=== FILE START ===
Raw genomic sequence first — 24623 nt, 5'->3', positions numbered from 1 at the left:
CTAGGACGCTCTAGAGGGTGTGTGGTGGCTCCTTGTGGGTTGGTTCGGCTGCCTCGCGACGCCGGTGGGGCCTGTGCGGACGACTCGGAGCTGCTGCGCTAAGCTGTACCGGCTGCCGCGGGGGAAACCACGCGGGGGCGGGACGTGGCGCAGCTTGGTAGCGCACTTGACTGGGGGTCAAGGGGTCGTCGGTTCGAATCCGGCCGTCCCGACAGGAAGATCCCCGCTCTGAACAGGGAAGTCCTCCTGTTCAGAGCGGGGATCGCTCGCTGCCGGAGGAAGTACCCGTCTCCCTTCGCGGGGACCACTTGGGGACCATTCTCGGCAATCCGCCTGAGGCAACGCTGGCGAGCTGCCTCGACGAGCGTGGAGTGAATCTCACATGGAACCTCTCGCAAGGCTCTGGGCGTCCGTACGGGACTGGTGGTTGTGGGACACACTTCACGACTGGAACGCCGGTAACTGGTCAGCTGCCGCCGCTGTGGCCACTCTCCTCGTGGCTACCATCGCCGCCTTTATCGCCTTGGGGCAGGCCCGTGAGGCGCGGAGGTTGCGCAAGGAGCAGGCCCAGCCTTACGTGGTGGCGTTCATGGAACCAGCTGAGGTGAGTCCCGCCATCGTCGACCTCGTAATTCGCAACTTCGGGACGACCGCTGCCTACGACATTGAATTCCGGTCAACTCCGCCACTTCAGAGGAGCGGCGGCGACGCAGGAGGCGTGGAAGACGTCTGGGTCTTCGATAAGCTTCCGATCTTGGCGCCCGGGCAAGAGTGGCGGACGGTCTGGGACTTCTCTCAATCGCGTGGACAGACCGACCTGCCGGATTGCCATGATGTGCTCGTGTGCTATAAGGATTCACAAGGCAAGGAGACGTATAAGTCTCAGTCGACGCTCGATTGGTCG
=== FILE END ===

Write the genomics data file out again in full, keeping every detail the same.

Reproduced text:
Raw genomic sequence first — 24623 nt, 5'->3', positions numbered from 1 at the left:
CTAGGACGCTCTAGAGGGTGTGTGGTGGCTCCTTGTGGGTTGGTTCGGCTGCCTCGCGACGCCGGTGGGGCCTGTGCGGACGACTCGGAGCTGCTGCGCTAAGCTGTACCGGCTGCCGCGGGGGAAACCACGCGGGGGCGGGACGTGGCGCAGCTTGGTAGCGCACTTGACTGGGGGTCAAGGGGTCGTCGGTTCGAATCCGGCCGTCCCGACAGGAAGATCCCCGCTCTGAACAGGGAAGTCCTCCTGTTCAGAGCGGGGATCGCTCGCTGCCGGAGGAAGTACCCGTCTCCCTTCGCGGGGACCACTTGGGGACCATTCTCGGCAATCCGCCTGAGGCAACGCTGGCGAGCTGCCTCGACGAGCGTGGAGTGAATCTCACATGGAACCTCTCGCAAGGCTCTGGGCGTCCGTACGGGACTGGTGGTTGTGGGACACACTTCACGACTGGAACGCCGGTAACTGGTCAGCTGCCGCCGCTGTGGCCACTCTCCTCGTGGCTACCATCGCCGCCTTTATCGCCTTGGGGCAGGCCCGTGAGGCGCGGAGGTTGCGCAAGGAGCAGGCCCAGCCTTACGTGGTGGCGTTCATGGAACCAGCTGAGGTGAGTCCCGCCATCGTCGACCTCGTAATTCGCAACTTCGGGACGACCGCTGCCTACGACATTGAATTCCGGTCAACTCCGCCACTTCAGAGGAGCGGCGGCGACGCAGGAGGCGTGGAAGACGTCTGGGTCTTCGATAAGCTTCCGATCTTGGCGCCCGGGCAAGAGTGGCGGACGGTCTGGGACTTCTCTCAATCGCGTGGACAGACCGACCTGCCGGATTGCCATGATGTGCTCGTGTGCTATAAGGATTCACAAGGCAAGGAGACGTATAAGTCTCAGTCGACGCTCGATTGGTCG